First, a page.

Soules expects resistance from familiar corners. The southern New Mexico senator, who has been in the Legislature since 2013, and others acknowledge that Gov. Michelle Lujan Grisham's agenda for the session isn't likely to feature lending reform prominently, given the lengthy list of weighty issues awaiting lawmakers starting Jan. 19.

"I am hopeful. There's a strong coalition, there's a lot of community support," says Karen Meyers, an Albuquerque-based consumer attorney with decades of experience working on storefront lending concerns, including a stint as Consumer Protection Division chief at the state Attorney General's Office and another at the Consumer Financial Protection Bureau in Washington, DC. "More and more people are understanding that 175% was perhaps the first step toward reducing the rate, but isn't anywhere near what's affordable for New Mexicans. And New Mexicans know that."

Tripp Stelnicki, a spokesman for Lujan Grisham, says it's too early to comment on whether she'd sign a bill that hasn't yet been filed, but adds: "In general, the governor is supportive of cutting down or cutting out predatory lending to protect New Mexico workers and families."

Slippery slope of debt

To present a picture of how the storefront lending industry operates in New Mexico and elsewhere, SFR interviewed lawmakers with lengthy histories of pushing for reform and two consumer attorneys with lengthy histories in the state. SFR also reviewed campaign finance filings and data and analyses gathered by the National Consumer Law Center, the Center for Responsible Lending, the Consumer Federation of America and Think New Mexico, a Santa Fe-based think tank that is aiding in this year's push for a 36% rate cap.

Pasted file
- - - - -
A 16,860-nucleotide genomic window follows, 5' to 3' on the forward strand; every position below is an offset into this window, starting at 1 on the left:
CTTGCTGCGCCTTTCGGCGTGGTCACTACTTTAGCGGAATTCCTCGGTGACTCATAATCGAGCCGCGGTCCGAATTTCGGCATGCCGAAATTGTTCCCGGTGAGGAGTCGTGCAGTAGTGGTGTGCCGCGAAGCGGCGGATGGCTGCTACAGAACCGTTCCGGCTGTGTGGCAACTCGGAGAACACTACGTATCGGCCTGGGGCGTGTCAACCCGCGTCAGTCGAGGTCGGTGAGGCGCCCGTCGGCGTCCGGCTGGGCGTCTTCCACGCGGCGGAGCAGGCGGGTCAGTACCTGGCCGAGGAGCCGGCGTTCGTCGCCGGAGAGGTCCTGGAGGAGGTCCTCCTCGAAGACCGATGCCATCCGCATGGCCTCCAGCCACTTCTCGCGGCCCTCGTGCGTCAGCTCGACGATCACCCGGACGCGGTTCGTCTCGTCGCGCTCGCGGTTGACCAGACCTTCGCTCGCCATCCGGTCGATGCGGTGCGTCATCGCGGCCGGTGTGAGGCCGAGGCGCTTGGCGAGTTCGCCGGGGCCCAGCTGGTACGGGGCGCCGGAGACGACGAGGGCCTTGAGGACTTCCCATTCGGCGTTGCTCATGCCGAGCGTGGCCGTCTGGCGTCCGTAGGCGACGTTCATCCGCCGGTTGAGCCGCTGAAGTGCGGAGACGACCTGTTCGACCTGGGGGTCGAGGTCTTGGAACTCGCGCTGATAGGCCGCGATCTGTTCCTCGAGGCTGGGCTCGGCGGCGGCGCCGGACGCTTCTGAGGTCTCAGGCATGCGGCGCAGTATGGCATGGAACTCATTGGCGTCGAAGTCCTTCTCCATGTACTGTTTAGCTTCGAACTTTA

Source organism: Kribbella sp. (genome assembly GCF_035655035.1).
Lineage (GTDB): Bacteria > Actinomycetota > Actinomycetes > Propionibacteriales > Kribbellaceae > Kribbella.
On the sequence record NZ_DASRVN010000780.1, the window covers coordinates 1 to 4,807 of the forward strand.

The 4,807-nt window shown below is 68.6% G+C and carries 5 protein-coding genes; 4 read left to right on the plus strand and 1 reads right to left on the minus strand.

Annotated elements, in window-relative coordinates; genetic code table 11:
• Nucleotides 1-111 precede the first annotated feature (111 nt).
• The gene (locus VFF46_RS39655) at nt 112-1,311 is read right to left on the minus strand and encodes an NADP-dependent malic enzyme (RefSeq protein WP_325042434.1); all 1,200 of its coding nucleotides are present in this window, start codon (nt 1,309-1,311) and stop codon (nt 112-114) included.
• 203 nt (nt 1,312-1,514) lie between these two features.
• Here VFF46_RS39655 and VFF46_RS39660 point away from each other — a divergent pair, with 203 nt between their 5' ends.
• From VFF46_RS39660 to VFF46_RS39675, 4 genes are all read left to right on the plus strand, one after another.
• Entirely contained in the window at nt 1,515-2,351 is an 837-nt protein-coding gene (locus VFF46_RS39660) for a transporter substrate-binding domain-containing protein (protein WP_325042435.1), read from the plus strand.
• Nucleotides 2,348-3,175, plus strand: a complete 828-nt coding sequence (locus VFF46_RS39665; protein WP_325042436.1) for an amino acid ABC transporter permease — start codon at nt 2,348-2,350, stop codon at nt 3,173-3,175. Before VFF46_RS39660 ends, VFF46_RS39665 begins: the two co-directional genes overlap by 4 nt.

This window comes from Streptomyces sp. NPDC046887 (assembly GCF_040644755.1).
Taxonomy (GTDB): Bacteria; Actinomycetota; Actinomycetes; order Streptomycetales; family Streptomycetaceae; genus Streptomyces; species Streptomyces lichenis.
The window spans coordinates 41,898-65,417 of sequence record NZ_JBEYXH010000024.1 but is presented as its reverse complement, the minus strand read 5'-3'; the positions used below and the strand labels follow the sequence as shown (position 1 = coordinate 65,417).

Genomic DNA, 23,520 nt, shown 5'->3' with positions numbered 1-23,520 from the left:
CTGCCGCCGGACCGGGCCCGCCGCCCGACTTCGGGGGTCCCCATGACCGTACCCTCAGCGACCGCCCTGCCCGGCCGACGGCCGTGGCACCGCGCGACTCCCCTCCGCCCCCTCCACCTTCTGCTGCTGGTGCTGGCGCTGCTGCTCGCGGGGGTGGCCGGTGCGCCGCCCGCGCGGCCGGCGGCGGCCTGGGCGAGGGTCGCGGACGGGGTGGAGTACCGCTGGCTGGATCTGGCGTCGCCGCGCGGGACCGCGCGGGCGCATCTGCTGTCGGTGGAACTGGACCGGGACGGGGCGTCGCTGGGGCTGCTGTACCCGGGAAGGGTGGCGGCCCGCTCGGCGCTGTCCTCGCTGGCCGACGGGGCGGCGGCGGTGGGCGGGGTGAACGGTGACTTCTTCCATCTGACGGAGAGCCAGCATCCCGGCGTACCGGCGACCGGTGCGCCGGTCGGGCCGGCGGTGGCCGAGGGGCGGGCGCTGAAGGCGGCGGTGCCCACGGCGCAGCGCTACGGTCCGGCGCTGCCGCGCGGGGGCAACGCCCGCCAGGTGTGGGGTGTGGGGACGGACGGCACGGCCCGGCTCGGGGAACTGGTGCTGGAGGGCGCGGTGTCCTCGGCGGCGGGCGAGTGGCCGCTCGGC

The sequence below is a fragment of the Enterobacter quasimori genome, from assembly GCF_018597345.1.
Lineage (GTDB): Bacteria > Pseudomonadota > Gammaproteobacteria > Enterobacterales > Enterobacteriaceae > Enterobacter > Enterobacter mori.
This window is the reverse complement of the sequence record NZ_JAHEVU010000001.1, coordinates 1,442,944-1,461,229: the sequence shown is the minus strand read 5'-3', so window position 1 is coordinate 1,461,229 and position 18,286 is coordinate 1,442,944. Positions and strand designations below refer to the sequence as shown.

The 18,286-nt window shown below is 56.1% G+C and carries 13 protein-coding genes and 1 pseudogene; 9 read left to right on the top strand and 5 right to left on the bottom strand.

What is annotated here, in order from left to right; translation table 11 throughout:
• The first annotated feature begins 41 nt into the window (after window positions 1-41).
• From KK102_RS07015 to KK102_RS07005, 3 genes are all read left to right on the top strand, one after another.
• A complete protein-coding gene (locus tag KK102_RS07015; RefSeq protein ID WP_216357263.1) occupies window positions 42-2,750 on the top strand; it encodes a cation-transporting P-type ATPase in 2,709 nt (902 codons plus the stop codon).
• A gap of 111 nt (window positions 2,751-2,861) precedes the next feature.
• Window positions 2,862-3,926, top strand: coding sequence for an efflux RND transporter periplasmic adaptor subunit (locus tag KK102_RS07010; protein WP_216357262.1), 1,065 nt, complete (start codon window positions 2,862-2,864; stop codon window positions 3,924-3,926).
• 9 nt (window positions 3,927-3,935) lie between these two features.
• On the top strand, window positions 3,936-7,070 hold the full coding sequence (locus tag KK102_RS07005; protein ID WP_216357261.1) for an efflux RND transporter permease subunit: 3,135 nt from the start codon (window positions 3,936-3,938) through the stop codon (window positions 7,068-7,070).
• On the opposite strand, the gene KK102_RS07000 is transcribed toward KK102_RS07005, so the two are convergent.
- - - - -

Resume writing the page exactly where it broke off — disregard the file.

Of the companies with the biggest footprint in the state, as identified by Think New Mexico, SFR tried to contact 21 of them. Only two got back to us: OneMain Financial, which already imposes a 36% cap on its loan products, and Regional Finance, whose representative declined to comment.
Maps created by SFR and advocacy groups show that the lending stores are almost always clustered in lower-income neighborhoods and, in many cases, near Native American communities.

For example, SFR analyzed the locations of the 16 lending storefronts in Santa Fe County. Just one is located near downtown, or the north side of the city, which also has the lowest percentage of Hispanic/Latino residents and significantly higher median incomes by Census tract.

The other 15 stores are located on the Southside and middle sections of Santa Fe, where the percentages of Hispanic/Latino residents are at least 50% and as high as 77%, with median incomes between $30,000 and $54,000.

Reform advocates point to sales tactics and marketing techniques used by the lenders that offer the promise of short-term relief for those struggling, but leave out what comes after borrowers sign on the dotted line.

"Looking at many, many loan files over the years, what's evident is that these loans put people in long-term debt which they struggle to get out of," Meyers says. "Many times they cannot, so they refinance or roll over the loan repeatedly, keeping them in debt for years."

She points out that debt has been shown to create financial instability for families and, in turn, negatively impacts health outcomes, their ability to maintain housing, provide adequate food for children and other intractable problems, including emotional impact "because of the stress that debt causes."
"When they default, they are subject to debt collection, which can be abusive," Meyers says.

Albuquerque-based attorney Raymond Sanchez, who wielded the speaker's gavel in the state House for years, does lobbying work these days. Among his clients are short-term lenders, and he tells SFR he'll oppose Soules' reform bill—as he has with previous efforts.

His reasoning: The cap would put mom-and-pop lenders out of business and push bigger companies out of New Mexico and online instead, all the while further disadvantaging low-income people in the state.

"Installment lenders have been around since the '50s and they've been a mainstay in the state of New Mexico where banks or credit unions don't lend money to people who don't have any background with financial institutions," Sanchez tells SFR. "They take care of the local people and they'd be out of business. I've talked to all of them. They'd be out of business if 36% goes into effect."

Sanchez admits that while the lenders that he represents might sometimes require an APR that is higher "than people would like," the owners of the companies are still running a business and have to make a profit.